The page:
Jeffrey Paul Dragon and Berthel, Fisher & Company Financial Service, Inc. Named in FINRA Complaint

(FINRA Case #2014039169601)

Berthel, Fisher & Company Financial Services, Inc. (CRD #13609, Cedar Rapids, Iowa)and Jeffrey Paul Dragon (CRD #1874038, Swampscott, Massachusetts) were named respondents in a FINRA complaint alleging that Dragon generated more than $421,000 in concessions for himself and the firm, at the expense of his customers, by recommending and effecting a pattern of unsuitable short-term trading of UITs (Unit Investments Trusts).

The complaint alleges that the firm is liable for Dragon’s unsuitable investment recommendations under the doctrine of respondeat superior because he was an agent of the firm acting within the scope of his duties when he engaged in this misconduct.  The short-term trading patterns were inconsistent with the design of the securities at issue and required the customers to pay substantial sales charges, most of which came back to the firm and the representative in the form of dealer concessions.

Dragon recommended to the customers—many 
of whom were seniors, unsophisticated investors, or both—that they liquidate UIT positions that they had held for only a few months, and which they had purchased on Dragon’s recommendations, and then use the proceeds to purchase other UITs. Because each UIT purchased carried a new sales load, and because UITs are designed not to be actively traded, Dragon’s recommendations were excessive and unsuitable. Dragon
made the recommendations to the customers that they buy and sell UITs without having reasonable grounds for believing that the consistent pattern of short-term UIT trading
he recommended was suitable for any of the customers, given their age, personal and financial situations and needs, the nature of the recommended UIT transactions, including the sales charges and other costs associated with them, and the availability of less costly alternatives. Dragon also routinely structured the UIT purchases he recommended to the customers in order to prevent the customers from qualifying for sales-charge discounts, which would have reduced the dealer concessions paid to him and the firm. Dragon made the structured recommendations to the customers without having a reasonable basis to believe that those recommendations, which prevented the customers from receiving available discounts to which they were entitled, were suitable for those customers or for any customer.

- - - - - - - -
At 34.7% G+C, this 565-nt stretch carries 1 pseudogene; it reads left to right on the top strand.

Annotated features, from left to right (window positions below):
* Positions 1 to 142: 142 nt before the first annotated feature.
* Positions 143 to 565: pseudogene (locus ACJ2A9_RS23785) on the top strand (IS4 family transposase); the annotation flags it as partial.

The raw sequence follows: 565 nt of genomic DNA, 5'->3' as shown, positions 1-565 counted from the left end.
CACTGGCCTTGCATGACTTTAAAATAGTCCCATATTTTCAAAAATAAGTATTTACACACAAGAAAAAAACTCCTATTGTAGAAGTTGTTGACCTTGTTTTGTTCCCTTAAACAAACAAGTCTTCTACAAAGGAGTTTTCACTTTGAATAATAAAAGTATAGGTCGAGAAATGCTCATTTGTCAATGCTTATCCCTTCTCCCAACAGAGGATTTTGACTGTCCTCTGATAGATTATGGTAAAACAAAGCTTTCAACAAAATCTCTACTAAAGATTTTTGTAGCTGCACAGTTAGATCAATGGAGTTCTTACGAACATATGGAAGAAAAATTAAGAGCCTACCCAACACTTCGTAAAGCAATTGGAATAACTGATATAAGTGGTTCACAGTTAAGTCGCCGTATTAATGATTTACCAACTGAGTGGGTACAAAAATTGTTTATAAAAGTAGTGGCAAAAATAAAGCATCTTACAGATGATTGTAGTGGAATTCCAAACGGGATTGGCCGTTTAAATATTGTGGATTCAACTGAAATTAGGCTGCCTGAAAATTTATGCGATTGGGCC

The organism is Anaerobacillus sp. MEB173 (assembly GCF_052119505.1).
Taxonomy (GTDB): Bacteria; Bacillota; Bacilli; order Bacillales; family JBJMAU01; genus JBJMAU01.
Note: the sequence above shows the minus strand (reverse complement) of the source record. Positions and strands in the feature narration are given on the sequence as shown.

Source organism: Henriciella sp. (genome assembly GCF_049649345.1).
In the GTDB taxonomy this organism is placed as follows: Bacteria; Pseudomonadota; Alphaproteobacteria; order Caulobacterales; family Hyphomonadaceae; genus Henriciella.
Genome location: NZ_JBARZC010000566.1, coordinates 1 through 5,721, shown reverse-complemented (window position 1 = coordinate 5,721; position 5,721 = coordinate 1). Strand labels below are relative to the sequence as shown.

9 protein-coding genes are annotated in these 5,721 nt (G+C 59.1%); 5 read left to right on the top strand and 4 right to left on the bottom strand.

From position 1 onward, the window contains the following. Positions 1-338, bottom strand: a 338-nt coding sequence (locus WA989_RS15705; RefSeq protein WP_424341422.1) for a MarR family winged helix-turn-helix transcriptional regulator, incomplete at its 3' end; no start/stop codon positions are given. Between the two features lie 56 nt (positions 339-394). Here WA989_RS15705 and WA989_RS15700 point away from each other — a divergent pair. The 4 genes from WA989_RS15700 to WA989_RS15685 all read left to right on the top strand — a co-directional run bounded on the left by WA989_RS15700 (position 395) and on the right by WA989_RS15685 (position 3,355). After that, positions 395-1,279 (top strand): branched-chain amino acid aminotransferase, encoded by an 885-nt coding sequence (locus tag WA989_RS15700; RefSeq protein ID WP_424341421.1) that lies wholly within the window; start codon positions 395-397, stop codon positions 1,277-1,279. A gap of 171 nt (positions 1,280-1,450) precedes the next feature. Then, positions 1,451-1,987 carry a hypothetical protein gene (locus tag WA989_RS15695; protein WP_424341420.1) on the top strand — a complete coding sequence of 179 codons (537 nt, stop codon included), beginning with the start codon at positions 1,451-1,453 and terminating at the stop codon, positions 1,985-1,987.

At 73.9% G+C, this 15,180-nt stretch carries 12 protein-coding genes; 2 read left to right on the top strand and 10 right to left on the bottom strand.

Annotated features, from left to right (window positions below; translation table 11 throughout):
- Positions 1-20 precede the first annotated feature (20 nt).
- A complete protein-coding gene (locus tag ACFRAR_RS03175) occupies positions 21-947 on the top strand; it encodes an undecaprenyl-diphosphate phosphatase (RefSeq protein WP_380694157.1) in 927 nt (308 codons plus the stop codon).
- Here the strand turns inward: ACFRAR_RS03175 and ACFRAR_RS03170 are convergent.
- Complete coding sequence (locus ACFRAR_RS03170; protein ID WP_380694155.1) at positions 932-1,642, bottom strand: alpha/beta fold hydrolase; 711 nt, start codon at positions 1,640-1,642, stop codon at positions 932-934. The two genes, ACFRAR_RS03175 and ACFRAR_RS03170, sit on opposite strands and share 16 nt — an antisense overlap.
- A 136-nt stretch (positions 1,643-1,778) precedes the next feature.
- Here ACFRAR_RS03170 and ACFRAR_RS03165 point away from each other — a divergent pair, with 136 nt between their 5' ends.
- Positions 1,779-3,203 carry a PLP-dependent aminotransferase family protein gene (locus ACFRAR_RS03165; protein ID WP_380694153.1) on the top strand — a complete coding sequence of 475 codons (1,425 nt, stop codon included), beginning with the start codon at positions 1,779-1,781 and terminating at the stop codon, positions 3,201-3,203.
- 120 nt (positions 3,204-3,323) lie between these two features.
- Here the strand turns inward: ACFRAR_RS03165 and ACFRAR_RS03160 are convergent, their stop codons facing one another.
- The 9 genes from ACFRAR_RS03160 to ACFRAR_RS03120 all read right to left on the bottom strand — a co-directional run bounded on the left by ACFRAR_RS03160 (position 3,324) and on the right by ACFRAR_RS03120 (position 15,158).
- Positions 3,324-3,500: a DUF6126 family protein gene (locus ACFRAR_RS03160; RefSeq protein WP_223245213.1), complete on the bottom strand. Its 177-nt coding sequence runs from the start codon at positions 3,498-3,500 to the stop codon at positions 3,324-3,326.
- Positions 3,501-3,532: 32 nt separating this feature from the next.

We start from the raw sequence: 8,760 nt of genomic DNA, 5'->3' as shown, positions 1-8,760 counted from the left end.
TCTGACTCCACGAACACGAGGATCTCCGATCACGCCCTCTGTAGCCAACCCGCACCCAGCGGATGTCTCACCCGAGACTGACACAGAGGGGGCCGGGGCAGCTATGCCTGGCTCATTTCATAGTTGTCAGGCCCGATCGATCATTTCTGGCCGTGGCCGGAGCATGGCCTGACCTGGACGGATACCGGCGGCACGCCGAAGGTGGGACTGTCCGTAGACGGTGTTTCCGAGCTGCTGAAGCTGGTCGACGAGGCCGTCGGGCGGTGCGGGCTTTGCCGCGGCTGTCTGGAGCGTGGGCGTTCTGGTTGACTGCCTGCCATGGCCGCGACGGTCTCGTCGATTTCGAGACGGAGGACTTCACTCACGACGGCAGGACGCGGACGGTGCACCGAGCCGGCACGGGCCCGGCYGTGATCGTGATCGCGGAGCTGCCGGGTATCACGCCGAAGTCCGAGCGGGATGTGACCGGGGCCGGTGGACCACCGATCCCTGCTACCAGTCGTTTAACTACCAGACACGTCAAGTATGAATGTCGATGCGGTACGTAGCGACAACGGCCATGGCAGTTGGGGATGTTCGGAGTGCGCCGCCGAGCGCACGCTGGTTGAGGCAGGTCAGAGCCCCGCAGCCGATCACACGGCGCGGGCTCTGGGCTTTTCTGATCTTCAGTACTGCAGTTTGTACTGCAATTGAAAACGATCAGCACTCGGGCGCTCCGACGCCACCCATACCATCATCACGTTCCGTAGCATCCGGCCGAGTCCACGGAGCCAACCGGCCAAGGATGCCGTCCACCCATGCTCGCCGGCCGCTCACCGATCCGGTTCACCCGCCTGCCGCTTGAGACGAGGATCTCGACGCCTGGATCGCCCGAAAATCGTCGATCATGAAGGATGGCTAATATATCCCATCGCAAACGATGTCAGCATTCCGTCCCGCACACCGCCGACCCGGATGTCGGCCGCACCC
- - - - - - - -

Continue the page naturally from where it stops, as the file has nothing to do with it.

The complaint also alleges that the firm allowed this activity to occur, and in fact, profited from it, as a direct result of its inadequate system for supervising UIT trading. The firm failed to establish and maintain a supervisory system that was reasonably designed
to ensure compliance with its and its representatives’ suitability obligations under the federal securities laws and FINRA and NASD® rules in connection with sales of UITs, and to ensure that customers received sales-charge discounts to which they were entitled on UIT purchases. The firm’s supervisory system was also inadequate because it was not reasonably designed to prevent short-term and potentially excessive trading in mutual funds. As with UITs, the firm’s supervisory system lacked any methods, reports, or other tools to identify mutual-fund switching or trading patterns indicative of other misconduct. The firm’s supervisory system was not reasonably designed to ensure that the firm’s UIT and mutual fund customers received all sales-charge discounts to which they were entitled. Instead, the firm relied on its registered representatives and its clearing firm to determine whether UIT and mutual fund purchases should receive sales-charge discounts, and did not conduct any review or supervision to determine if those discounts were applied correctly. This not only allowed Dragon’s breakpoint manipulation scheme to go unchecked, it also resulted in further injury to firm customers.

From 2010 through 2014, the firm failed to detect that more than 2,700 of its customers’ UIT purchases did not receive applicable sales-charge discounts. As a result, firm customers paid excessive sales charges of approximately $667,000, nearly all of which was paid to the firm and its registered representatives as dealer concessions.

If you feel you have been misled or taken advantage by Jeffrey Paul Dragon, Berthel, Fisher & Company Financial Services, Inc. or any Broker and wish to discuss legal action, please contact Darren Blum at 1-877-786-2552 (1-877-STOCK LAW), for a free consultation.